On the night of December 7, every year in Colombia, across towns, cities and country-sides, people go into the streets filling them with light millions of candles, in fact. This is how they celebrate the feast of the Immaculate Conception of the virgin Mary.
It is a very colourful affair. Multicoloured candles and lanterns decorate the night, making December 7 a magical beginning to the Christmas season. This tradition also celebrates the appearance of the Archangel Gabriel to the Virgin Mary, when he announced that she was to be the mother of Jesus.
Some say that from the first night in 1854, when it was proclaimed by Pope Pius IX that Catholics should celebrate the feast of the Immaculate Conception, believers from around the world lit candles to celebrate. The tradition of lighting up has been maintained.
It is also another example of religious syncretism. The indigenous of the Quindío Department of Colombia believed in the Quimbayan Panther. When the Spanish colonialists arrived in the region during the late 1850s, they brought their tradition of using candlelight to celebrate the Immaculate Conception. This was combined with the Quimbaya belief that fire could protect against panther attacks as pumas and other native animals were believed to fear fire. Thus, the belief in the Quimbayan Christmas Panther evolved and this developed into the Quimbayan holiday known as the Alumbrado de Navidad (which is essentially the feast of the Immaculate Conception).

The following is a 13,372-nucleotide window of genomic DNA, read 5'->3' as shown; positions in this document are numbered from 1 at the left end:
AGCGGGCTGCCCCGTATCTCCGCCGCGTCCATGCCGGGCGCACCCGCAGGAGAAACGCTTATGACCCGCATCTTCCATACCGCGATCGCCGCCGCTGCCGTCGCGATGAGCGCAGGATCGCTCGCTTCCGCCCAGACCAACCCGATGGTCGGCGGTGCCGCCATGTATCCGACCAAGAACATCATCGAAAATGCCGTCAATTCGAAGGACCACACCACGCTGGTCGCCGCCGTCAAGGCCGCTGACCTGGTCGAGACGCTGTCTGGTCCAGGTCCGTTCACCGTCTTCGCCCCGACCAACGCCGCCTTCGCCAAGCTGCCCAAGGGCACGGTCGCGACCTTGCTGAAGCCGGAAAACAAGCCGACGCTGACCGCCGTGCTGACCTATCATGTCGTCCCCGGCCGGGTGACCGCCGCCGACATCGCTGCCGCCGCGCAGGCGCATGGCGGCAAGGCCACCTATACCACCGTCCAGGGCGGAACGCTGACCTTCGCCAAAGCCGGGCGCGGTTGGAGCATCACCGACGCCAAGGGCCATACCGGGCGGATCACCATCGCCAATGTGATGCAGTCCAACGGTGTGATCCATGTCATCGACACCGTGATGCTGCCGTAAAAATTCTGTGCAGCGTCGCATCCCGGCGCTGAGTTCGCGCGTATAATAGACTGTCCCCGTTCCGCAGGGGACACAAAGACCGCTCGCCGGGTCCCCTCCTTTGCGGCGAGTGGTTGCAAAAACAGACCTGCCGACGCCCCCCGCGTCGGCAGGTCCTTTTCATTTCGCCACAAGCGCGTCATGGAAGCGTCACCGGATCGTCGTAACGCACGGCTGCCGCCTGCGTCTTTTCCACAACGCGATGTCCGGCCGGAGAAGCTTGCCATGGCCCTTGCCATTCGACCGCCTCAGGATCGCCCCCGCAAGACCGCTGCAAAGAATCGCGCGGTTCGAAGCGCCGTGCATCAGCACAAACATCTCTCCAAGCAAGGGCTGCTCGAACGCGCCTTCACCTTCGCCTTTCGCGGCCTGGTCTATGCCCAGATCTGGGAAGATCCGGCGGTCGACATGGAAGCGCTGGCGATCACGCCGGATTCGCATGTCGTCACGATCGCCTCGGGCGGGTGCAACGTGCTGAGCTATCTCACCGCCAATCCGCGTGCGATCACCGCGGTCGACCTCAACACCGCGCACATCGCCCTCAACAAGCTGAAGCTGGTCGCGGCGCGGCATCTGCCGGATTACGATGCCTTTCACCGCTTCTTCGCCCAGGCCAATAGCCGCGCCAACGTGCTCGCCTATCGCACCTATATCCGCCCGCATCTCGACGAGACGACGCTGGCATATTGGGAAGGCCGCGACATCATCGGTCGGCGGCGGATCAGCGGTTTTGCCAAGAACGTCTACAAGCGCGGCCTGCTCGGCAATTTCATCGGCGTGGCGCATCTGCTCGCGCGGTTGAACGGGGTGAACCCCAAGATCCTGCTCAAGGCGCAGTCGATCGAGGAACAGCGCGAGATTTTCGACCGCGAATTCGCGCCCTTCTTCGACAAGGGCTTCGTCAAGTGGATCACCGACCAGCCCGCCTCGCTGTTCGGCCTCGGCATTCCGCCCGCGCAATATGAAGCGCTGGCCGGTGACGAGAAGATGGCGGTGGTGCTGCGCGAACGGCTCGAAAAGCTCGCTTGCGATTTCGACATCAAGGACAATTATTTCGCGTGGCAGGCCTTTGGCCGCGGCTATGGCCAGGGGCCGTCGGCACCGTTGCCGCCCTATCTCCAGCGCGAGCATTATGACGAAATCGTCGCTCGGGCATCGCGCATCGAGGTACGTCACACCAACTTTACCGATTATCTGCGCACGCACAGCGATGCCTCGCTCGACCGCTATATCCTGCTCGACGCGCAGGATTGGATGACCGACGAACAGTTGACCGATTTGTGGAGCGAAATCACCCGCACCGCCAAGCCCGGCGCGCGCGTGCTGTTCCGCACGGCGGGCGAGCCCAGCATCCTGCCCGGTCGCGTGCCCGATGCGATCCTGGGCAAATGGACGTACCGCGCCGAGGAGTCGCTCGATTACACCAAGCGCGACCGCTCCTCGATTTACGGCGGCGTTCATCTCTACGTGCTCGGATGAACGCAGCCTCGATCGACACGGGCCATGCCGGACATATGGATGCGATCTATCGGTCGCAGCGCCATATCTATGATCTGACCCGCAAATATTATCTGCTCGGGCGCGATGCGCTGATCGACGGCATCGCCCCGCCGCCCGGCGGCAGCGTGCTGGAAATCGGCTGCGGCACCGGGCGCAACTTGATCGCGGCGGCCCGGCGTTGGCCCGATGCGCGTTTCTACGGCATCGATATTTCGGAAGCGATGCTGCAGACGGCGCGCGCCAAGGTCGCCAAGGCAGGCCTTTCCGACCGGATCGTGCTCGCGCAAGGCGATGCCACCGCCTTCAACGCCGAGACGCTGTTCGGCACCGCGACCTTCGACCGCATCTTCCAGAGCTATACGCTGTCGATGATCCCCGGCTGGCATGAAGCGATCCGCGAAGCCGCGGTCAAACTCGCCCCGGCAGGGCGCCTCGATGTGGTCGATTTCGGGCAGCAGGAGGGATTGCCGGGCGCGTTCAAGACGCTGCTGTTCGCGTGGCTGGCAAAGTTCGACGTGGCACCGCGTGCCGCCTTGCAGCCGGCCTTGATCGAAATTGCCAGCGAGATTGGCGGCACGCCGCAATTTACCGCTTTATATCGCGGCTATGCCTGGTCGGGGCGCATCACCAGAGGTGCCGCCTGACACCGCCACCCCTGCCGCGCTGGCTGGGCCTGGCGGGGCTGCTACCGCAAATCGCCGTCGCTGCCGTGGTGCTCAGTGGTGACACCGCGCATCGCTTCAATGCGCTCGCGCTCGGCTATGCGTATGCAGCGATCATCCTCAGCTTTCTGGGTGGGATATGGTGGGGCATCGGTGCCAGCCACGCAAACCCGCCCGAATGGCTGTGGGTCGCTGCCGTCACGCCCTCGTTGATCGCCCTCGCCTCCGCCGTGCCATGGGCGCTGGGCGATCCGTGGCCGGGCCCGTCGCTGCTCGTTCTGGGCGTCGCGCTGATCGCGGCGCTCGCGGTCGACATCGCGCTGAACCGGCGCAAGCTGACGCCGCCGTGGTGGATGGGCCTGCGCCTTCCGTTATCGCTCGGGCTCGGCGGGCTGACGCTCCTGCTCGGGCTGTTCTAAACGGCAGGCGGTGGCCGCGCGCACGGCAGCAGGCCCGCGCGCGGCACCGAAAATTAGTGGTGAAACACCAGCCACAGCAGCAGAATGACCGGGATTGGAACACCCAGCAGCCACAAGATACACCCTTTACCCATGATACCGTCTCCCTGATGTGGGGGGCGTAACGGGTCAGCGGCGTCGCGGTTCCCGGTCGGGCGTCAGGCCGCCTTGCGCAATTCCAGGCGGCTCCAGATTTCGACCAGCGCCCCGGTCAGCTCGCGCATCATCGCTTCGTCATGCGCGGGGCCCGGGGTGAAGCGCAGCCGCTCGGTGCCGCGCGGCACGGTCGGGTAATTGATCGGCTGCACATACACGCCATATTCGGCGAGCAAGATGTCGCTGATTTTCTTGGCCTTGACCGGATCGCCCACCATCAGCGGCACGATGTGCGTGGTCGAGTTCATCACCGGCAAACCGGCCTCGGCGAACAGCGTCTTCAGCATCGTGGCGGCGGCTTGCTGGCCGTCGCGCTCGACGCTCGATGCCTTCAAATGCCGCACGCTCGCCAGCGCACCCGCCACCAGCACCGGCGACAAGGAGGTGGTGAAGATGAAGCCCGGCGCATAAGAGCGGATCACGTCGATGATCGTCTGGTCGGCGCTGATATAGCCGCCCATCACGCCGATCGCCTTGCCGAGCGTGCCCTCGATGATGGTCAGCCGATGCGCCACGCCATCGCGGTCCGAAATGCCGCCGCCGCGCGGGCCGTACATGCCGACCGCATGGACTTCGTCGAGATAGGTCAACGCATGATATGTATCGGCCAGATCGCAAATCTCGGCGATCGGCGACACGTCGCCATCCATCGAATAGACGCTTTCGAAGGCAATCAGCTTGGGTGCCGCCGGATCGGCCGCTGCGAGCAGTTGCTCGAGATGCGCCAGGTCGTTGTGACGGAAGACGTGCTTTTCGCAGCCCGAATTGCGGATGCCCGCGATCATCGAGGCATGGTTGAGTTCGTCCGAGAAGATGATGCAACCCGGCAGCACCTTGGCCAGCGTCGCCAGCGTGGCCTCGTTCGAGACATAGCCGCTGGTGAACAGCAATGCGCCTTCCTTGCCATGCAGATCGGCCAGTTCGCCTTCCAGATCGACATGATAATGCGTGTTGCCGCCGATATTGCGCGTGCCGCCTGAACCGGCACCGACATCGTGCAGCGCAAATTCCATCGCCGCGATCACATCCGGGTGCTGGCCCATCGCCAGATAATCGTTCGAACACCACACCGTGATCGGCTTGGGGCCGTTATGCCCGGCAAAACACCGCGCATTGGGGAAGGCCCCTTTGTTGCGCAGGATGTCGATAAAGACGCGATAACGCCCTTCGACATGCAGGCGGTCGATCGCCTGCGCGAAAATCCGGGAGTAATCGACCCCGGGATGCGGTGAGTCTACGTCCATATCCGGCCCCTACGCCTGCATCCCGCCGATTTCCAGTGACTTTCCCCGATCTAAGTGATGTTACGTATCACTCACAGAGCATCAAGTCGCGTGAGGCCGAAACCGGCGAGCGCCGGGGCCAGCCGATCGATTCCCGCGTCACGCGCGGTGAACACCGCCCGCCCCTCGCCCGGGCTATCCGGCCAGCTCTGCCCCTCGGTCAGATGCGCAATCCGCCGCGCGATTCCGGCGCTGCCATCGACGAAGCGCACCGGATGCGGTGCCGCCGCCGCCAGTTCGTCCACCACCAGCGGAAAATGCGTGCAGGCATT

In Colombia, which has a large Catholic population, the feast is celebrated in grand style. Families celebrate well into the night with food, fun and lights. It is also a great tourist attraction. Thankfully, December 8th is a holiday in Colombia.
More Christmas in Colombia
Over at “One Dream” Wendy has been posting about various Christmas traditions from around the world.Â I’m sharing with you today her post on Christmas in Colombia. I told you about the buñuelos that are a favoured foodie tradition there, and now you can read more about other Colombian Christmas favourites such as the Día de las Velitas, Novena de Aguinaldos and the Cena de Navidad.
Head over to One Dream now to find out more.
Or if you’d like to read more about the day in Spanish, here is an article by GuiaInfantil.
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